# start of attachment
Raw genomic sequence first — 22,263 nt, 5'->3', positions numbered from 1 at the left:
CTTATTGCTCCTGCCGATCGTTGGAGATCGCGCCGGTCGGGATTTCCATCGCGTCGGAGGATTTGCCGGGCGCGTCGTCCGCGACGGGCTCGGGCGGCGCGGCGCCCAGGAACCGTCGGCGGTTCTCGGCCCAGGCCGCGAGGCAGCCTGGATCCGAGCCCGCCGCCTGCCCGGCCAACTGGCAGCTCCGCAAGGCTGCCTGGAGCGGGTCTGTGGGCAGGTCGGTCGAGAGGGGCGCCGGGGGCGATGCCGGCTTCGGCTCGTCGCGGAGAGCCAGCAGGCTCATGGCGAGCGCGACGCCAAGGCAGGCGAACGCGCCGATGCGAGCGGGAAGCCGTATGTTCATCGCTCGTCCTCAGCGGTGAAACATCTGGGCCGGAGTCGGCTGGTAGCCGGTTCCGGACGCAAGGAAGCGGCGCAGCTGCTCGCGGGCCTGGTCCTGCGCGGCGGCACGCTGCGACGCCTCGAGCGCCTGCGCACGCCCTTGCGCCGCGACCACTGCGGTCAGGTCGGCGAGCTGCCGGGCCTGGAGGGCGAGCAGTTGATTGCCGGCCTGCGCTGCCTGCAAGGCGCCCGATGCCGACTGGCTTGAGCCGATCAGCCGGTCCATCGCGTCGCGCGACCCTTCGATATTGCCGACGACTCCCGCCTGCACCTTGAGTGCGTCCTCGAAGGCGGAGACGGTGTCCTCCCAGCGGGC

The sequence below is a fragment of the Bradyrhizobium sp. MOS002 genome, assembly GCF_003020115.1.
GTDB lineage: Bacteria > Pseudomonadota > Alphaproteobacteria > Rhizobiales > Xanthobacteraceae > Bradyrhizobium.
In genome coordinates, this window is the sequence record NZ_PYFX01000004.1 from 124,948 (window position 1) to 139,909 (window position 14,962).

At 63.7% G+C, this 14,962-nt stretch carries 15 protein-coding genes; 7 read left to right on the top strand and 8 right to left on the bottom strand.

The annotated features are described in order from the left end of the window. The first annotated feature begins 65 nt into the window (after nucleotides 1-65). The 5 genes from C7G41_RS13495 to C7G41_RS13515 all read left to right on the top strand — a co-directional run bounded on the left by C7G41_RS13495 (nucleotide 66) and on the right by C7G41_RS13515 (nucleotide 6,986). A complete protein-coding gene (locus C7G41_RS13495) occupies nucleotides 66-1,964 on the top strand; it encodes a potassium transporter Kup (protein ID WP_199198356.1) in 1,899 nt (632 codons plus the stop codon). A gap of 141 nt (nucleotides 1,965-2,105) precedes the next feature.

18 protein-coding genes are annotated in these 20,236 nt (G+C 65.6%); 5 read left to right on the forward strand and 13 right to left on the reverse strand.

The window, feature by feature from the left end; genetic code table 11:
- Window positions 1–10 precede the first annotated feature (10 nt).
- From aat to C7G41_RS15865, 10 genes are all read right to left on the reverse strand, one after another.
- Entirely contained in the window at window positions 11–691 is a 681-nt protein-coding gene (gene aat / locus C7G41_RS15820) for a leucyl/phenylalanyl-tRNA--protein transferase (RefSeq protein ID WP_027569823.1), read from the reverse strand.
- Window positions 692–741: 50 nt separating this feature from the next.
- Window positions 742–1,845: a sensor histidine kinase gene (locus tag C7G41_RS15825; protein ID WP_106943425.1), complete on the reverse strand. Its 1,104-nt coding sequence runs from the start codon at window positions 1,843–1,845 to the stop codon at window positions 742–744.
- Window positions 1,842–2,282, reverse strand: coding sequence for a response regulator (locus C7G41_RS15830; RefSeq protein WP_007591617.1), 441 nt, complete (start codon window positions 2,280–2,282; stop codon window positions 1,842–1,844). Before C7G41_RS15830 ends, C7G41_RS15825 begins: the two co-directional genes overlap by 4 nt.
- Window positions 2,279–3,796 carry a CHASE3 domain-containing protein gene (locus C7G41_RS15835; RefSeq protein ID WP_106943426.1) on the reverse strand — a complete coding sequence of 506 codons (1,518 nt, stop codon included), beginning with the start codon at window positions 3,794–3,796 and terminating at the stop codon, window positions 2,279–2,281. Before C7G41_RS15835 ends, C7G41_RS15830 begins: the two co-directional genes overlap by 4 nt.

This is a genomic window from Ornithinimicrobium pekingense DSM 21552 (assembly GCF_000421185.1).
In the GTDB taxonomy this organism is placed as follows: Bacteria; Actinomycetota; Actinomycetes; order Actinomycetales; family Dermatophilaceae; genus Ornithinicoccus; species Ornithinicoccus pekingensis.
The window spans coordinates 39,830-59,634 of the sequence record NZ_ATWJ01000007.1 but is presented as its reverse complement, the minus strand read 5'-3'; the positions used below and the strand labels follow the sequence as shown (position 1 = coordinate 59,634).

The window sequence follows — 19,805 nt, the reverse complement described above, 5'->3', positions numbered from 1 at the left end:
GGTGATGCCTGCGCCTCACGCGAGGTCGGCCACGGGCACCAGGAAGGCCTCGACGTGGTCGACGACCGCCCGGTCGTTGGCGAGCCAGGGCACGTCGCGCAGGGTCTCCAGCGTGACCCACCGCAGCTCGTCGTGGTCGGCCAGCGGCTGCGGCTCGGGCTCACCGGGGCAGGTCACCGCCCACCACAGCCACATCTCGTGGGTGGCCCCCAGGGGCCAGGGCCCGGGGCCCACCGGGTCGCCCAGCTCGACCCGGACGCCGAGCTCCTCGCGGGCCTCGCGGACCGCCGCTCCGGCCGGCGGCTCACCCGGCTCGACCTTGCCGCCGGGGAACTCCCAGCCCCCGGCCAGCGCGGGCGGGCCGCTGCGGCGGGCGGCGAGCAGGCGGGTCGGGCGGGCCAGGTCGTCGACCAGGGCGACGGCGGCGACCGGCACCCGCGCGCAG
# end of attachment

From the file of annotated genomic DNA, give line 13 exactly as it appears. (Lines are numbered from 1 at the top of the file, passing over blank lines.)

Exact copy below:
- Window positions 692–741: 50 nt separating this feature from the next.